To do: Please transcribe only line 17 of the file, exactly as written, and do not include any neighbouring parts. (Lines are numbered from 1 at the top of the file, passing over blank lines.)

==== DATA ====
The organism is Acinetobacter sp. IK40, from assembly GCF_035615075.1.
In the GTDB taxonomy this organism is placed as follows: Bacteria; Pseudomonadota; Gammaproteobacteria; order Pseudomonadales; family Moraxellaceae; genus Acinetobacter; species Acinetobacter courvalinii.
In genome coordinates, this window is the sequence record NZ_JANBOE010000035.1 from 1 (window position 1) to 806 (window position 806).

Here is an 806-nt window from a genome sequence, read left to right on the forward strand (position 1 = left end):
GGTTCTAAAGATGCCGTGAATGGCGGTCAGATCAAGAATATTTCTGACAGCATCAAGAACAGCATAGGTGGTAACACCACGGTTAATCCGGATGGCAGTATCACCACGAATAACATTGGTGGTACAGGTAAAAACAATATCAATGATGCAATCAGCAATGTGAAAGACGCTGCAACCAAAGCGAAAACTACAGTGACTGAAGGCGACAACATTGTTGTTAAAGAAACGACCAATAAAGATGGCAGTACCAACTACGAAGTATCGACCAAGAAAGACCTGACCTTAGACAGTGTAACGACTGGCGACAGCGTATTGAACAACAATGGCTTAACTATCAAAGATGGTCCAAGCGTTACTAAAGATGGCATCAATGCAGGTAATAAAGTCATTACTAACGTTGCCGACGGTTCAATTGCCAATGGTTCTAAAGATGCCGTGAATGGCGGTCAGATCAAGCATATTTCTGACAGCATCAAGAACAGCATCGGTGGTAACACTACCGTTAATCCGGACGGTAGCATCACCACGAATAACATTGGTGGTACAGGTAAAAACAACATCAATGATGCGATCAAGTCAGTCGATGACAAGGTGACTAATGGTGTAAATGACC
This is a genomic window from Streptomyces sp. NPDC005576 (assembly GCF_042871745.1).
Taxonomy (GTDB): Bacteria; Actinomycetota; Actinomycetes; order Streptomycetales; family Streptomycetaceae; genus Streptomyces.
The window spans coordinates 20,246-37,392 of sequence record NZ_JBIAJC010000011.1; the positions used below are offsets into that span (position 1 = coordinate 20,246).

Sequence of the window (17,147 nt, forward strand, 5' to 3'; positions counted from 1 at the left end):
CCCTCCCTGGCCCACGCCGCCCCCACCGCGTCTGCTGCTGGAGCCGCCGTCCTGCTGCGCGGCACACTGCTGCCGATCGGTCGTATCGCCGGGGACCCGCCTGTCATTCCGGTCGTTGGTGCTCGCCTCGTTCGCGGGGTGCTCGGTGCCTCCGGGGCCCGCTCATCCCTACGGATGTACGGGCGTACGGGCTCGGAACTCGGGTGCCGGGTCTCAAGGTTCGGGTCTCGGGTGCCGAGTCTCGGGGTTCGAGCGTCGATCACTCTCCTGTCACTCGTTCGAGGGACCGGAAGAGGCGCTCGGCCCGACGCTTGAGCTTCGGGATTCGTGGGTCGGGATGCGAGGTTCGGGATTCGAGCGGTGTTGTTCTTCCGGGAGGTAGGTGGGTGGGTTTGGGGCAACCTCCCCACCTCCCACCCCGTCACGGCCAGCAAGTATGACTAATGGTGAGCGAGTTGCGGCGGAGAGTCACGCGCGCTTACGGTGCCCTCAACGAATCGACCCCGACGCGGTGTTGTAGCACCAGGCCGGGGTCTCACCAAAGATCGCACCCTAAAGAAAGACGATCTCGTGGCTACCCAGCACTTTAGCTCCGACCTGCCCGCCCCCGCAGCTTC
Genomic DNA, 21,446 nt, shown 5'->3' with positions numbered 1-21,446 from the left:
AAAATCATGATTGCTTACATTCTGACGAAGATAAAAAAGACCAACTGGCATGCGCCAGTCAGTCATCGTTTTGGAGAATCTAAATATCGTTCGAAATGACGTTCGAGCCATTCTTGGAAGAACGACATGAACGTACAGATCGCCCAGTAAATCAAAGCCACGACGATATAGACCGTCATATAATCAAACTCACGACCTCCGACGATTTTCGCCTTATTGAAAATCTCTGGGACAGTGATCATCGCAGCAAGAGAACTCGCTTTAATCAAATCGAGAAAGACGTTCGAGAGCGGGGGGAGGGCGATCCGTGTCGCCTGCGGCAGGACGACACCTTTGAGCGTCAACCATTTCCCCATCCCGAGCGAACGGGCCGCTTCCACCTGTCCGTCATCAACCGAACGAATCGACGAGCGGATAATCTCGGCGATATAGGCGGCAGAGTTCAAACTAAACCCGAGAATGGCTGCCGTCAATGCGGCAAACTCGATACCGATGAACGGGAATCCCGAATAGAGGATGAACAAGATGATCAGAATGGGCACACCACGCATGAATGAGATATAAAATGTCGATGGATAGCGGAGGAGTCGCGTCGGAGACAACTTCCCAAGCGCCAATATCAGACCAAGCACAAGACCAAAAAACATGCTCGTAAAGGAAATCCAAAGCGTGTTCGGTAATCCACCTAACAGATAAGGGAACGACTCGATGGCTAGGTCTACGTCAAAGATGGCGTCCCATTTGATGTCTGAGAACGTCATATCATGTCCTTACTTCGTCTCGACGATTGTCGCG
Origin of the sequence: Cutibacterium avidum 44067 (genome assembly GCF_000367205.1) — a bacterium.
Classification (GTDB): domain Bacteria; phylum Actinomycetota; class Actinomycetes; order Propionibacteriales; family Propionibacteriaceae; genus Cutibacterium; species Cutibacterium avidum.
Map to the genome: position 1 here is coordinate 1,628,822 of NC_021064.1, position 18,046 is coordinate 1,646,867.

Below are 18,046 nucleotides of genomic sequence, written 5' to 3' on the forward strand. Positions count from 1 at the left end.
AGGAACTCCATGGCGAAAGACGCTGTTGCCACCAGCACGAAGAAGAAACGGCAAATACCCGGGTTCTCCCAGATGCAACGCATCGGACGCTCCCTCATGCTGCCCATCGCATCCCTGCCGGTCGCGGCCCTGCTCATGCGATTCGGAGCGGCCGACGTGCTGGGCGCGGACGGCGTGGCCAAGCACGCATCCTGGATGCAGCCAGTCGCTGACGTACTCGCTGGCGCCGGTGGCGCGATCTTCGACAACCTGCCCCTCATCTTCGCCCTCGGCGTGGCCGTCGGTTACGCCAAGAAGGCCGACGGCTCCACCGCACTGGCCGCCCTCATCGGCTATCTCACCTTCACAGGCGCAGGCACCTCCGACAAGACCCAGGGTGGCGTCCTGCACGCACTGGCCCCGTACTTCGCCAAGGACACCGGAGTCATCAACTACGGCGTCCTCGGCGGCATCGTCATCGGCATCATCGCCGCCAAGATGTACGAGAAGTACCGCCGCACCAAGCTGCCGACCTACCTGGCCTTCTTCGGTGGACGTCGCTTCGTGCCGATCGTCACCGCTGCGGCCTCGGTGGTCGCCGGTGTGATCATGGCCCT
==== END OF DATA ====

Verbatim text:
AGGAACTCCATGGCGAAAGACGCTGTTGCCACCAGCACGAAGAAGAAACGGCAAATACCCGGGTTCTCCCAGATGCAACGCATCGGACGCTCCCTCATGCTGCCCATCGCATCCCTGCCGGTCGCGGCCCTGCTCATGCGATTCGGAGCGGCCGACGTGCTGGGCGCGGACGGCGTGGCCAAGCACGCATCCTGGATGCAGCCAGTCGCTGACGTACTCGCTGGCGCCGGTGGCGCGATCTTCGACAACCTGCCCCTCATCTTCGCCCTCGGCGTGGCCGTCGGTTACGCCAAGAAGGCCGACGGCTCCACCGCACTGGCCGCCCTCATCGGCTATCTCACCTTCACAGGCGCAGGCACCTCCGACAAGACCCAGGGTGGCGTCCTGCACGCACTGGCCCCGTACTTCGCCAAGGACACCGGAGTCATCAACTACGGCGTCCTCGGCGGCATCGTCATCGGCATCATCGCCGCCAAGATGTACGAGAAGTACCGCCGCACCAAGCTGCCGACCTACCTGGCCTTCTTCGGTGGACGTCGCTTCGTGCCGATCGTCACCGCTGCGGCCTCGGTGGTCGCCGGTGTGATCATGGCCCT